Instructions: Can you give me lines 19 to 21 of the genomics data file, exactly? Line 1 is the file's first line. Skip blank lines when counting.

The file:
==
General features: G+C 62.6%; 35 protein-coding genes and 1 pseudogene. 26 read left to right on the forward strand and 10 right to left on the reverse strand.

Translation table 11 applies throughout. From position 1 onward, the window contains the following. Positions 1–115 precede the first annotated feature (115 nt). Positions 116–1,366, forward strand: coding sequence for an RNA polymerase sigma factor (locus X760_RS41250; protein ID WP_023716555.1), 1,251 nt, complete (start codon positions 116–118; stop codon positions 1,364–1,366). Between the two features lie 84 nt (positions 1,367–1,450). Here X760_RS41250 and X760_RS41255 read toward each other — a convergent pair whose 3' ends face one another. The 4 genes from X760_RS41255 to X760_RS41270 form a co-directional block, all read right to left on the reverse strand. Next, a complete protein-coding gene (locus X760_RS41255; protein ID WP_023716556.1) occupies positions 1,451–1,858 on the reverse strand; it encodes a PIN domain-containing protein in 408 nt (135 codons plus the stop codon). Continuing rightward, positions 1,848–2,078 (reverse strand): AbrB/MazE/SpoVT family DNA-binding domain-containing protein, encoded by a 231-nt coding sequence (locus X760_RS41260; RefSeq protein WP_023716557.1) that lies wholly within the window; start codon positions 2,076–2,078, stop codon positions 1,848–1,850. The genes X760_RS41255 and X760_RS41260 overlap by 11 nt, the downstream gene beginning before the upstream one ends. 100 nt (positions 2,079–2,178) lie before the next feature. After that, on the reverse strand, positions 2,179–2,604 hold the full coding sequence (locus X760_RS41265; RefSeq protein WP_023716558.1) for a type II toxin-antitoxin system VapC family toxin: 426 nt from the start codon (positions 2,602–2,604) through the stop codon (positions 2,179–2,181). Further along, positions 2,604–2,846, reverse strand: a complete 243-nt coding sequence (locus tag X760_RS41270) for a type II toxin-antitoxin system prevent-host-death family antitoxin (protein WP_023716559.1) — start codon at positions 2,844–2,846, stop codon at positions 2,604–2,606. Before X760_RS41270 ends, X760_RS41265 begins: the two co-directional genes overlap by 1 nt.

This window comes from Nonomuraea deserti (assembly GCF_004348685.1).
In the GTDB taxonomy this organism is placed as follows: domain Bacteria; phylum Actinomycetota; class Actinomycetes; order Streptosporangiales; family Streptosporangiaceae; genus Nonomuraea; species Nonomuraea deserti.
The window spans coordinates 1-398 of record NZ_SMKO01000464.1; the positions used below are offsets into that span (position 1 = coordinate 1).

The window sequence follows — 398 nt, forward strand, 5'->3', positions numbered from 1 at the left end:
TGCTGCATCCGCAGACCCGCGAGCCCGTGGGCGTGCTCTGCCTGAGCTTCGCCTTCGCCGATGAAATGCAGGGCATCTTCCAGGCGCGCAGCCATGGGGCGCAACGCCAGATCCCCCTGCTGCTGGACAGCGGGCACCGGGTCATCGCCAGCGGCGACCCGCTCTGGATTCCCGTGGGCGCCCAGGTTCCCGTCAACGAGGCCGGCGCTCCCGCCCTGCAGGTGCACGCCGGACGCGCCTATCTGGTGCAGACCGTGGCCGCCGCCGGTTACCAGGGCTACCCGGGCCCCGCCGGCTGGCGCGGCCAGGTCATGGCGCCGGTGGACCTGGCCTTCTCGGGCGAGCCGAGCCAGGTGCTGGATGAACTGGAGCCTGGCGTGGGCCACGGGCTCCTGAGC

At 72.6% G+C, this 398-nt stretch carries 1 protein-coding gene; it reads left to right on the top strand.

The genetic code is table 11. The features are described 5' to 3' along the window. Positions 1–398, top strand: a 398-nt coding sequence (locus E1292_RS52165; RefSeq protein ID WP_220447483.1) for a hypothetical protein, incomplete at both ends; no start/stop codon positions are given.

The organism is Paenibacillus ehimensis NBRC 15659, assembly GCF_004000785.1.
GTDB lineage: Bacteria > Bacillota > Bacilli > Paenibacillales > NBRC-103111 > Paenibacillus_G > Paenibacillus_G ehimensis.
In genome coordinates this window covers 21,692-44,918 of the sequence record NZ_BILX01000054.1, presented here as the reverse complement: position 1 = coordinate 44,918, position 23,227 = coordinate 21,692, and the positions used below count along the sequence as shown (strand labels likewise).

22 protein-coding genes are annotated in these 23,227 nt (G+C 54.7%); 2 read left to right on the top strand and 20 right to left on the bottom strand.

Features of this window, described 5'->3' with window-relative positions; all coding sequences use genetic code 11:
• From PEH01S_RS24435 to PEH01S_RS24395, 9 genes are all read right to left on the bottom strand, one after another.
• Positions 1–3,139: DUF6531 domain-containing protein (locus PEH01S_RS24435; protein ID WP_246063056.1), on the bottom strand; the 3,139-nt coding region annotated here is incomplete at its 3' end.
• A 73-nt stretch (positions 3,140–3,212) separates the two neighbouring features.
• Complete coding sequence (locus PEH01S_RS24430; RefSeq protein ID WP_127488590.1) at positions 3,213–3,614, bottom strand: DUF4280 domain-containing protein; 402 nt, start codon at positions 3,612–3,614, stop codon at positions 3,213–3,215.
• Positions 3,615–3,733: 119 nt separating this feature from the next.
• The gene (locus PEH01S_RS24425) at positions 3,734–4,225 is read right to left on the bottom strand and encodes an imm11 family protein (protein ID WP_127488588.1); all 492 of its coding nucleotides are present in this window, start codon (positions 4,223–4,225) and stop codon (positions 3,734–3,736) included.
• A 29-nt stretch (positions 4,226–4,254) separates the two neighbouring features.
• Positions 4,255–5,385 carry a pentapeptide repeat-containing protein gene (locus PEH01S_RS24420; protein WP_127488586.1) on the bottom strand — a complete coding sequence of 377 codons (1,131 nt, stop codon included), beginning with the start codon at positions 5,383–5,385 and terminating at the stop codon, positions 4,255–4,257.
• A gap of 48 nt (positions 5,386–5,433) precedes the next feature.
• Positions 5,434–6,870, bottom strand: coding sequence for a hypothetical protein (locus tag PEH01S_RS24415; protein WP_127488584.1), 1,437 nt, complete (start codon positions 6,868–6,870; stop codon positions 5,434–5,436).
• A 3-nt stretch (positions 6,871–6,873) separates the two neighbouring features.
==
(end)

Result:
• Positions 3,615–3,733: 119 nt separating this feature from the next.
• The gene (locus PEH01S_RS24425) at positions 3,734–4,225 is read right to left on the bottom strand and encodes an imm11 family protein (protein ID WP_127488588.1); all 492 of its coding nucleotides are present in this window, start codon (positions 4,223–4,225) and stop codon (positions 3,734–3,736) included.
• A 29-nt stretch (positions 4,226–4,254) separates the two neighbouring features.